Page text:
• Overcoming the concept that being in the cold makes you ill. There is no such thing as wrong weather, just wrong clothing.

The possible need for Lucy, our Forest School teacher, to offer further opportunities for parents to explore what it all means.

2. To see if we could learn more about the 'Inquiry Based' approach to learning that the International School in Tromso has adopted.

The school is situated in a modern, light and airy purpose built building. As an international school, it accommodates children from all over the world. Their parents come to Tromso associated with career moves and mobility is high. The staff are qualified teachers with a thirst for travel and also come from all corners of the globe. They follow the International Primary curriculum so when they move to another school elsewhere in the world the transition is seamless. Older pupils follow the International Baccalaureate programme.

Class sizes were very small, never more than 15 pupils in one class. We witnessed lots of learning but the most powerful we saw was in the Yr5/6 class where pupils were investigating structures and buildings. The whole approach was inquiry led, pupils asking questions, thinking, evaluating and establishing their own next steps. The culture for working collaboratively was well established and this made the experience even more meaningful. It reminded us of our approach which has been praised as 'unique and streets ahead' by Ofsted.

However, we are held so much more accountable for adherence to the national curriculum that, to a certain extent, our hands and therefore the pupils' minds seem somewhat tied! The inspector totally supported our vision for further development of the skills progression steps with our pupils. Our confidence in how we are facilitating learning would allow us to develop an approach of 'What do you need to know in order to understand this concept?'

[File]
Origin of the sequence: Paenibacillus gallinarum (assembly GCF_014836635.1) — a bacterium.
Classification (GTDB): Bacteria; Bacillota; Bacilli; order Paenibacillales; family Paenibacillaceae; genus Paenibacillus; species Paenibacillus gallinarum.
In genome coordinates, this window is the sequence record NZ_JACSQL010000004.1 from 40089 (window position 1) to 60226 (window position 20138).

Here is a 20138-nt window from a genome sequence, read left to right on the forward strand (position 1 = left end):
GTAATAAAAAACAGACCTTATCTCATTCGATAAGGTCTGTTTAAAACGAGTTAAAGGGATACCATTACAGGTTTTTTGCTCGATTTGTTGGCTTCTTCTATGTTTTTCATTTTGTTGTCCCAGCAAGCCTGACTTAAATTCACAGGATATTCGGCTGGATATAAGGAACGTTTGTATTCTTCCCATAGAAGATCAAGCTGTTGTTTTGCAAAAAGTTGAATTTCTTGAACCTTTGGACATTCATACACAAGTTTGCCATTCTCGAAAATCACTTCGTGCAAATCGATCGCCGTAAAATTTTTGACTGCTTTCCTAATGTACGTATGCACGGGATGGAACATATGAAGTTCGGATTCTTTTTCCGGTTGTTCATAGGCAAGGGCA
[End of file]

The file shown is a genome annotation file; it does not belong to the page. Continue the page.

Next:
The inspector agreed with us that, in order to allow pupils to successfully access the new maths curriculum, learning must be approached in a more problem solving way. This is where the 'Inquiry Based' approach could serve us well. At this point in time we need to reflect more fully and discuss this in depth as a staff to be certain that our way forward will allow pupils to explore what still developing those fundamental maths skills. We will also actively involve the children in our next steps. As always, we welcome your thoughts too!

To continue her research, Helen Neil, our maths specialist across both schools will lead this investigation. We will also share our research with Richard Light, Senior HMI and the inspector at Sithney, who is leading national initiatives in maths. It would be so beneficial for us to access this visionary thinking. He has genuine concerns about the way the new maths curriculum is being taught in schools but was excited by our forward thinking approach. We are in a great position to grow this rapidly.


  • To further research the 'Inquiry Based' approach.
  • To consider how we can make use of this approach to support our unique skills progression planning system.
  • To engage all staff, pupils and parents in this process.
  • To consider how his approach may help the development of maths learning in school.
  • To ensure we are leading lights in the delivery of the new maths curriculum. 

On a final note, we met the most inspirational people. We chatted with a kindergarten leader who started her school in 1980 and has grown it ever since. She had so much wealth of knowledge, common sense and passion for her work. It moved us to hear her journey and made us reflect on how the little things we do influence lives as much as the big things.

We also met an experienced Special Needs teacher who spoke with compassion about each child's journey. It reminded us of how individualised these children's journeys are and how rewarding it is to make a difference when you fit the curriculum around he child and not the child around the curriculum. 

We ended our wonderful conversations with this thought... Rigorous testing shows such a small part of a child's journey through school. We are so proud of what we do to ensure each child is valued for who they are and what they can achieve in life. Things don’t grow by measuring it. If we celebrate difference, we can't measure it but we can see the life-long gifts we have given!